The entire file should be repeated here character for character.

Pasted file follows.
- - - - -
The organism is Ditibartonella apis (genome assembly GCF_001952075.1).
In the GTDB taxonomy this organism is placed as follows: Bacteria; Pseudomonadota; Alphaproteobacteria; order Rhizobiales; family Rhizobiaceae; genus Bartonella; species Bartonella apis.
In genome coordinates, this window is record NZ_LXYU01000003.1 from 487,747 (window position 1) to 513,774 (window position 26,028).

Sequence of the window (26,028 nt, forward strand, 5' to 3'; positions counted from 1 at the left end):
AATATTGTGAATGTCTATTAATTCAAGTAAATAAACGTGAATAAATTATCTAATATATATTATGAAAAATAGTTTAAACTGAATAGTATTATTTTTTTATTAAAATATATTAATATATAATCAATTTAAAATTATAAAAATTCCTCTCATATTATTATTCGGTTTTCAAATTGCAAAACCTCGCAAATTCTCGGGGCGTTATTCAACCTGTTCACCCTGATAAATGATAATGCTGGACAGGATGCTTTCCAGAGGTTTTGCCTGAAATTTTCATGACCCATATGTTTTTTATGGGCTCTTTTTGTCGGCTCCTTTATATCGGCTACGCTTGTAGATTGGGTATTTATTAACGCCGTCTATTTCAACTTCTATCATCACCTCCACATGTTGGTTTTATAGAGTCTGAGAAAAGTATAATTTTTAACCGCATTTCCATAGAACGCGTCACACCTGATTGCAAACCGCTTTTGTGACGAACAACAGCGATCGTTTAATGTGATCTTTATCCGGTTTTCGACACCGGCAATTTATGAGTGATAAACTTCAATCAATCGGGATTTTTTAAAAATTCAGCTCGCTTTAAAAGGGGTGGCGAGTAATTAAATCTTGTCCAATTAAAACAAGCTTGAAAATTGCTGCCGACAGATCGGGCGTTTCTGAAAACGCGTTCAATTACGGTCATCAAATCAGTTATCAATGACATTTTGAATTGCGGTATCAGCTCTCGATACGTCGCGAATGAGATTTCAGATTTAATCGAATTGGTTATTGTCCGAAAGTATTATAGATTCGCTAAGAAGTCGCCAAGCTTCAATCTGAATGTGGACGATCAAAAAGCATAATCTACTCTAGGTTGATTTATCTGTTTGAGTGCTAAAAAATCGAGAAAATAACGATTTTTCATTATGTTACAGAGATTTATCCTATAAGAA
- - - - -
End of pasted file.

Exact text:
The organism is Ditibartonella apis (genome assembly GCF_001952075.1).
In the GTDB taxonomy this organism is placed as follows: Bacteria; Pseudomonadota; Alphaproteobacteria; order Rhizobiales; family Rhizobiaceae; genus Bartonella; species Bartonella apis.
In genome coordinates, this window is record NZ_LXYU01000003.1 from 487,747 (window position 1) to 513,774 (window position 26,028).

Sequence of the window (26,028 nt, forward strand, 5' to 3'; positions counted from 1 at the left end):
AATATTGTGAATGTCTATTAATTCAAGTAAATAAACGTGAATAAATTATCTAATATATATTATGAAAAATAGTTTAAACTGAATAGTATTATTTTTTTATTAAAATATATTAATATATAATCAATTTAAAATTATAAAAATTCCTCTCATATTATTATTCGGTTTTCAAATTGCAAAACCTCGCAAATTCTCGGGGCGTTATTCAACCTGTTCACCCTGATAAATGATAATGCTGGACAGGATGCTTTCCAGAGGTTTTGCCTGAAATTTTCATGACCCATATGTTTTTTATGGGCTCTTTTTGTCGGCTCCTTTATATCGGCTACGCTTGTAGATTGGGTATTTATTAACGCCGTCTATTTCAACTTCTATCATCACCTCCACATGTTGGTTTTATAGAGTCTGAGAAAAGTATAATTTTTAACCGCATTTCCATAGAACGCGTCACACCTGATTGCAAACCGCTTTTGTGACGAACAACAGCGATCGTTTAATGTGATCTTTATCCGGTTTTCGACACCGGCAATTTATGAGTGATAAACTTCAATCAATCGGGATTTTTTAAAAATTCAGCTCGCTTTAAAAGGGGTGGCGAGTAATTAAATCTTGTCCAATTAAAACAAGCTTGAAAATTGCTGCCGACAGATCGGGCGTTTCTGAAAACGCGTTCAATTACGGTCATCAAATCAGTTATCAATGACATTTTGAATTGCGGTATCAGCTCTCGATACGTCGCGAATGAGATTTCAGATTTAATCGAATTGGTTATTGTCCGAAAGTATTATAGATTCGCTAAGAAGTCGCCAAGCTTCAATCTGAATGTGGACGATCAAAAAGCATAATCTACTCTAGGTTGATTTATCTGTTTGAGTGCTAAAAAATCGAGAAAATAACGATTTTTCATTATGTTACAGAGATTTATCCTATAAGAA